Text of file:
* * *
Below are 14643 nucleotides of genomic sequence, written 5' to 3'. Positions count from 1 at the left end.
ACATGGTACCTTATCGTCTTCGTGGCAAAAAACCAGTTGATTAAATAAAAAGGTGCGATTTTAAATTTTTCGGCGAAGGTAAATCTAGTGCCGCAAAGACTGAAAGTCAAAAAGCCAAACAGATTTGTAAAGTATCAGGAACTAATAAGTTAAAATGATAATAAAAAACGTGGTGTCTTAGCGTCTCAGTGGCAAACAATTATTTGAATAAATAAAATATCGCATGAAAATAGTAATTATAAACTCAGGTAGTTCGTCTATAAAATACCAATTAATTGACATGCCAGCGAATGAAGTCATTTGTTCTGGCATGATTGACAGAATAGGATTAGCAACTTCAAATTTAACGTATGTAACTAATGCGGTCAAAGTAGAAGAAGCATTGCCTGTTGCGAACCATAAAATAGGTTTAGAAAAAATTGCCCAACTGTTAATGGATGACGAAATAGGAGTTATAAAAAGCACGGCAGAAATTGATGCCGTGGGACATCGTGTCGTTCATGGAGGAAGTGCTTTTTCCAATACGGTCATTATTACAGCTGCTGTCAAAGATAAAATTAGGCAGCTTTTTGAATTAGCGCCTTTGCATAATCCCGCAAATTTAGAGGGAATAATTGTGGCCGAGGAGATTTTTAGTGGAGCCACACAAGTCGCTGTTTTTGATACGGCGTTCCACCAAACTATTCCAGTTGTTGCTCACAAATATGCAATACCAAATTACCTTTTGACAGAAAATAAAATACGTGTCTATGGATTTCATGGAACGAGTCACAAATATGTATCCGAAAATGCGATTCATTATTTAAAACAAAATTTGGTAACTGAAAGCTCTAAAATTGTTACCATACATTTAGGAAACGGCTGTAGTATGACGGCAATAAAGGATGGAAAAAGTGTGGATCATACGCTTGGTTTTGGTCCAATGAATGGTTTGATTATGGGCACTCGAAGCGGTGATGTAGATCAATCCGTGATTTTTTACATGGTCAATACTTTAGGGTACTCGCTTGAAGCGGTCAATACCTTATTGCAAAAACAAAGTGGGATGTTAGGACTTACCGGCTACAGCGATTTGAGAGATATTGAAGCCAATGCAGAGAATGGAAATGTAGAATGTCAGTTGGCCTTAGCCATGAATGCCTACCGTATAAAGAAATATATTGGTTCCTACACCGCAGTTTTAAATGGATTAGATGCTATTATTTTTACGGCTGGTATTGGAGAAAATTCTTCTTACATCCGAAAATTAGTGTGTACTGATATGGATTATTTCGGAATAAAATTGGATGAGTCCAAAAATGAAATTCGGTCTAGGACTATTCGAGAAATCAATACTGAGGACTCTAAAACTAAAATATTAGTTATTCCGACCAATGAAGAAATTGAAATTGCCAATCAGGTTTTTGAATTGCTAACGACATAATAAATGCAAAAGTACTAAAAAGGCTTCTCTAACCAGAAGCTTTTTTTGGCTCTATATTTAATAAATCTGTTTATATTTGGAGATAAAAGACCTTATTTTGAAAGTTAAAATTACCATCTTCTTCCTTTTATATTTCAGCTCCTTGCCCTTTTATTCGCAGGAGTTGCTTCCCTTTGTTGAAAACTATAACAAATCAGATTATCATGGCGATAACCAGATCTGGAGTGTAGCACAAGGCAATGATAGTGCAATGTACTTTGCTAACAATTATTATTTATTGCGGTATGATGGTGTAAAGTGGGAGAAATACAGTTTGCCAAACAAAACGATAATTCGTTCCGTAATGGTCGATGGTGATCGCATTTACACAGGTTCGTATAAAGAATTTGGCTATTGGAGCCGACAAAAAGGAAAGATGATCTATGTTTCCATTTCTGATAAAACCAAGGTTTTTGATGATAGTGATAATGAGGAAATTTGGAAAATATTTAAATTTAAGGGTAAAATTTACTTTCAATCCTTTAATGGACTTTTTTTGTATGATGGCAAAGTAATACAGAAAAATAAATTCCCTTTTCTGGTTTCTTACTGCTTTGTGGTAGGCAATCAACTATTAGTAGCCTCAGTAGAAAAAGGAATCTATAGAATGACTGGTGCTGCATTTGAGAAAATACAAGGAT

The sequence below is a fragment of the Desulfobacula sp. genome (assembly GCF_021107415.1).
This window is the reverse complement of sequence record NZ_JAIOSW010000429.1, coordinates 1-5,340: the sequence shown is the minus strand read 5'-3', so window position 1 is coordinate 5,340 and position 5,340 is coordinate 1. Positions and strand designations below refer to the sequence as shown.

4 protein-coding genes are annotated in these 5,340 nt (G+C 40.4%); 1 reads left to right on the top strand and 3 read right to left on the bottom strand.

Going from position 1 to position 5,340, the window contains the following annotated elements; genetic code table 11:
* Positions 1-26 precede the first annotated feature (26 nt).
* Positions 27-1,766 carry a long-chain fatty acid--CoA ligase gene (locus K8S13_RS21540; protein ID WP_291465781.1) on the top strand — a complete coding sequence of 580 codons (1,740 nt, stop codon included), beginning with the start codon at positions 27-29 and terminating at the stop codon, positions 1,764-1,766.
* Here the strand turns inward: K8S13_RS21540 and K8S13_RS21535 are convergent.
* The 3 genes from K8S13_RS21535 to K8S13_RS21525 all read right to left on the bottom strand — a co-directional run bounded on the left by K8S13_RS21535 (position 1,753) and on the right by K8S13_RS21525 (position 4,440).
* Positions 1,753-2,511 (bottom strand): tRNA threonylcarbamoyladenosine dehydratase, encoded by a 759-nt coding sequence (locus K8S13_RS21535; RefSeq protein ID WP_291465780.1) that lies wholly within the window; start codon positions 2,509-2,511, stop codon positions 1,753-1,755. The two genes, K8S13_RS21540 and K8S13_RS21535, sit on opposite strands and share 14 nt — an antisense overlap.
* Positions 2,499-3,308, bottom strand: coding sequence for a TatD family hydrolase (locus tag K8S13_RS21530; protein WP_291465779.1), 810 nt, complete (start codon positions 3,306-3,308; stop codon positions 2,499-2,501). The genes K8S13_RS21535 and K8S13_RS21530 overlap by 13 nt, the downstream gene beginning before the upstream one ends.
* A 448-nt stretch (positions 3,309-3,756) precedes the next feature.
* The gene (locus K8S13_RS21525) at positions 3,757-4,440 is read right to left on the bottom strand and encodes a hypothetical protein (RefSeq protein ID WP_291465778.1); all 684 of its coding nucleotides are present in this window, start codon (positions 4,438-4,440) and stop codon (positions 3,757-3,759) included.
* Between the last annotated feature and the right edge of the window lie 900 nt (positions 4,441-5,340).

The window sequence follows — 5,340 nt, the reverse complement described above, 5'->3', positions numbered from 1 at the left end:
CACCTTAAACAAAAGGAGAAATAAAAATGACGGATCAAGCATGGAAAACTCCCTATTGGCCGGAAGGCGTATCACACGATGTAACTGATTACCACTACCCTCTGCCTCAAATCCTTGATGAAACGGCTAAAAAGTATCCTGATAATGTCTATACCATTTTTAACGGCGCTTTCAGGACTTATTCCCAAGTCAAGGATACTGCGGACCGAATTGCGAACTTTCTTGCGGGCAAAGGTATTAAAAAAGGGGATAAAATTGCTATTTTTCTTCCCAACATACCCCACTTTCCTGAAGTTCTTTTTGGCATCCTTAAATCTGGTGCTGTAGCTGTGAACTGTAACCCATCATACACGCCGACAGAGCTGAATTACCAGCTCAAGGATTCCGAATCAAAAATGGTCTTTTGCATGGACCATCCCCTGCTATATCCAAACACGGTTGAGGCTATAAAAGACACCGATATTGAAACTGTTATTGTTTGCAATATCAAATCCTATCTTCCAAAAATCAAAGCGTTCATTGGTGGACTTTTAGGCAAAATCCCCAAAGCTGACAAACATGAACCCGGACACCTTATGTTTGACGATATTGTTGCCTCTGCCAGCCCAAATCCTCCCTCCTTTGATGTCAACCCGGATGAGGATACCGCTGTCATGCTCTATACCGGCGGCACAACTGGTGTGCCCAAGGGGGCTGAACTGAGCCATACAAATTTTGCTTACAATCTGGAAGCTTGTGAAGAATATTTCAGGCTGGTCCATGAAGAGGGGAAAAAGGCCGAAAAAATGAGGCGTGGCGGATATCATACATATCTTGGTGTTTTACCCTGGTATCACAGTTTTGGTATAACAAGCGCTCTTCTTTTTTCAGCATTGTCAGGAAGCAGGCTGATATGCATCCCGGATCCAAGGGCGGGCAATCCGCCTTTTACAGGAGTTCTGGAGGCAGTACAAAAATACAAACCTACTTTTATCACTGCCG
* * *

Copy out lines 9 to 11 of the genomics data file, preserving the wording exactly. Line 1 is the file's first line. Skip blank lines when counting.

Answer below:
* Here the strand turns inward: K8S13_RS21540 and K8S13_RS21535 are convergent.
* The 3 genes from K8S13_RS21535 to K8S13_RS21525 all read right to left on the bottom strand — a co-directional run bounded on the left by K8S13_RS21535 (position 1,753) and on the right by K8S13_RS21525 (position 4,440).
* Positions 1,753-2,511 (bottom strand): tRNA threonylcarbamoyladenosine dehydratase, encoded by a 759-nt coding sequence (locus K8S13_RS21535; RefSeq protein ID WP_291465780.1) that lies wholly within the window; start codon positions 2,509-2,511, stop codon positions 1,753-1,755. The two genes, K8S13_RS21540 and K8S13_RS21535, sit on opposite strands and share 14 nt — an antisense overlap.